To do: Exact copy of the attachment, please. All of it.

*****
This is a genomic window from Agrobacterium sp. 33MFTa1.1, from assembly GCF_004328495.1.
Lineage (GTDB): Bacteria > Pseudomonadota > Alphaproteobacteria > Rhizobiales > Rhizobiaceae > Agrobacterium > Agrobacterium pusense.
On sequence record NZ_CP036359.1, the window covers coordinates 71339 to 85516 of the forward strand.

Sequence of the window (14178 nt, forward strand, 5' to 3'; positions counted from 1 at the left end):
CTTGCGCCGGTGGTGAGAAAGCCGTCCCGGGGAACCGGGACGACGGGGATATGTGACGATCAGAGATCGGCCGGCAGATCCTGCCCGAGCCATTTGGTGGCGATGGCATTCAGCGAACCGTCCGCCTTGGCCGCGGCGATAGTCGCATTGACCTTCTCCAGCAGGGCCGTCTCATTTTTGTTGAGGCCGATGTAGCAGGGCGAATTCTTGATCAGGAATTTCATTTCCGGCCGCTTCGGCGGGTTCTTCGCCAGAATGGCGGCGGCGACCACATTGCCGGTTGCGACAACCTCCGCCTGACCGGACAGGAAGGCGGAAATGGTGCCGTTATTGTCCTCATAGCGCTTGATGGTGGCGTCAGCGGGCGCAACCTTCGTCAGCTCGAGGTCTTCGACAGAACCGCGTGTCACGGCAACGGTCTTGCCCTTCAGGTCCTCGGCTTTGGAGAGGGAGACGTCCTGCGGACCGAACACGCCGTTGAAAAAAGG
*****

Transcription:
This is a genomic window from Agrobacterium sp. 33MFTa1.1, from assembly GCF_004328495.1.
Lineage (GTDB): Bacteria > Pseudomonadota > Alphaproteobacteria > Rhizobiales > Rhizobiaceae > Agrobacterium > Agrobacterium pusense.
On sequence record NZ_CP036359.1, the window covers coordinates 71339 to 85516 of the forward strand.

Sequence of the window (14178 nt, forward strand, 5' to 3'; positions counted from 1 at the left end):
CTTGCGCCGGTGGTGAGAAAGCCGTCCCGGGGAACCGGGACGACGGGGATATGTGACGATCAGAGATCGGCCGGCAGATCCTGCCCGAGCCATTTGGTGGCGATGGCATTCAGCGAACCGTCCGCCTTGGCCGCGGCGATAGTCGCATTGACCTTCTCCAGCAGGGCCGTCTCATTTTTGTTGAGGCCGATGTAGCAGGGCGAATTCTTGATCAGGAATTTCATTTCCGGCCGCTTCGGCGGGTTCTTCGCCAGAATGGCGGCGGCGACCACATTGCCGGTTGCGACAACCTCCGCCTGACCGGACAGGAAGGCGGAAATGGTGCCGTTATTGTCCTCATAGCGCTTGATGGTGGCGTCAGCGGGCGCAACCTTCGTCAGCTCGAGGTCTTCGACAGAACCGCGTGTCACGGCAACGGTCTTGCCCTTCAGGTCCTCGGCTTTGGAGAGGGAGACGTCCTGCGGACCGAACACGCCGTTGAAAAAAGG